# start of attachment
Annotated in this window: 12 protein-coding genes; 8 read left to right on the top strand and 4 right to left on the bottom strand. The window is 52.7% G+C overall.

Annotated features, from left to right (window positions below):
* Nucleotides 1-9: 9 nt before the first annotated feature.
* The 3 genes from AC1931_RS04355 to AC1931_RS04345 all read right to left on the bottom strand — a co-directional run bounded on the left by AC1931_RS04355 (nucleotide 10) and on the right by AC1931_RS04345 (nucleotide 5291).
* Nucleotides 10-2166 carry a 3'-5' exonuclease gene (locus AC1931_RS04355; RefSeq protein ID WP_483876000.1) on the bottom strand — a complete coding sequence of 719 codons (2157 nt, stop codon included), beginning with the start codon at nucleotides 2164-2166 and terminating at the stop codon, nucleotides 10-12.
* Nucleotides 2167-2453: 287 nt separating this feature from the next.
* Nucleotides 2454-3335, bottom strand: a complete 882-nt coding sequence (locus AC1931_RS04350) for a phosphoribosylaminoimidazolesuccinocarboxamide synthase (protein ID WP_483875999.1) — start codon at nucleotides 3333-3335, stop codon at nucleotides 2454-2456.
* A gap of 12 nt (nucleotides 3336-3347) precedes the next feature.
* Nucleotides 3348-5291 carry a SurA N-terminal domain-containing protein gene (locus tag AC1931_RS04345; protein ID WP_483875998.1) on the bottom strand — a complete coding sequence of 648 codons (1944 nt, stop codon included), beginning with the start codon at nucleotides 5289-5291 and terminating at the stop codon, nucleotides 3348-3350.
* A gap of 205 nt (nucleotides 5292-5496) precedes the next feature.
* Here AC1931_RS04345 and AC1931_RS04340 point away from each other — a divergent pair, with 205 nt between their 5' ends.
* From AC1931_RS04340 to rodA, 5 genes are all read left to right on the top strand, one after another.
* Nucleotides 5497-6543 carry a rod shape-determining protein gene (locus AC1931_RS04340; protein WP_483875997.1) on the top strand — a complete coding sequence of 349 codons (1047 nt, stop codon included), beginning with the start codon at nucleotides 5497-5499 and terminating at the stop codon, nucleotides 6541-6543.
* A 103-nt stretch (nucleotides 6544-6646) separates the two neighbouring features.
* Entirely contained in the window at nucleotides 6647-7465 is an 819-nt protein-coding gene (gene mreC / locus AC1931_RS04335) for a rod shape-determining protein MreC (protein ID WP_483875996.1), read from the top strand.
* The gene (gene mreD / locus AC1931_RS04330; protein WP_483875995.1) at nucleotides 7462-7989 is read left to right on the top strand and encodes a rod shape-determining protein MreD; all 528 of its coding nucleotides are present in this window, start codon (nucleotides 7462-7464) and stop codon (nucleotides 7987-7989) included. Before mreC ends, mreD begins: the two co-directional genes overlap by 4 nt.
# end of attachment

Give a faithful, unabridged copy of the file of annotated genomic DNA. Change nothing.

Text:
Annotated in this window: 12 protein-coding genes; 8 read left to right on the top strand and 4 right to left on the bottom strand. The window is 52.7% G+C overall.

Annotated features, from left to right (window positions below):
* Nucleotides 1-9: 9 nt before the first annotated feature.
* The 3 genes from AC1931_RS04355 to AC1931_RS04345 all read right to left on the bottom strand — a co-directional run bounded on the left by AC1931_RS04355 (nucleotide 10) and on the right by AC1931_RS04345 (nucleotide 5291).
* Nucleotides 10-2166 carry a 3'-5' exonuclease gene (locus AC1931_RS04355; RefSeq protein ID WP_483876000.1) on the bottom strand — a complete coding sequence of 719 codons (2157 nt, stop codon included), beginning with the start codon at nucleotides 2164-2166 and terminating at the stop codon, nucleotides 10-12.
* Nucleotides 2167-2453: 287 nt separating this feature from the next.
* Nucleotides 2454-3335, bottom strand: a complete 882-nt coding sequence (locus AC1931_RS04350) for a phosphoribosylaminoimidazolesuccinocarboxamide synthase (protein ID WP_483875999.1) — start codon at nucleotides 3333-3335, stop codon at nucleotides 2454-2456.
* A gap of 12 nt (nucleotides 3336-3347) precedes the next feature.
* Nucleotides 3348-5291 carry a SurA N-terminal domain-containing protein gene (locus tag AC1931_RS04345; protein ID WP_483875998.1) on the bottom strand — a complete coding sequence of 648 codons (1944 nt, stop codon included), beginning with the start codon at nucleotides 5289-5291 and terminating at the stop codon, nucleotides 3348-3350.
* A gap of 205 nt (nucleotides 5292-5496) precedes the next feature.
* Here AC1931_RS04345 and AC1931_RS04340 point away from each other — a divergent pair, with 205 nt between their 5' ends.
* From AC1931_RS04340 to rodA, 5 genes are all read left to right on the top strand, one after another.
* Nucleotides 5497-6543 carry a rod shape-determining protein gene (locus AC1931_RS04340; protein WP_483875997.1) on the top strand — a complete coding sequence of 349 codons (1047 nt, stop codon included), beginning with the start codon at nucleotides 5497-5499 and terminating at the stop codon, nucleotides 6541-6543.
* A 103-nt stretch (nucleotides 6544-6646) separates the two neighbouring features.
* Entirely contained in the window at nucleotides 6647-7465 is an 819-nt protein-coding gene (gene mreC / locus AC1931_RS04335) for a rod shape-determining protein MreC (protein ID WP_483875996.1), read from the top strand.
* The gene (gene mreD / locus AC1931_RS04330; protein WP_483875995.1) at nucleotides 7462-7989 is read left to right on the top strand and encodes a rod shape-determining protein MreD; all 528 of its coding nucleotides are present in this window, start codon (nucleotides 7462-7464) and stop codon (nucleotides 7987-7989) included. Before mreC ends, mreD begins: the two co-directional genes overlap by 4 nt.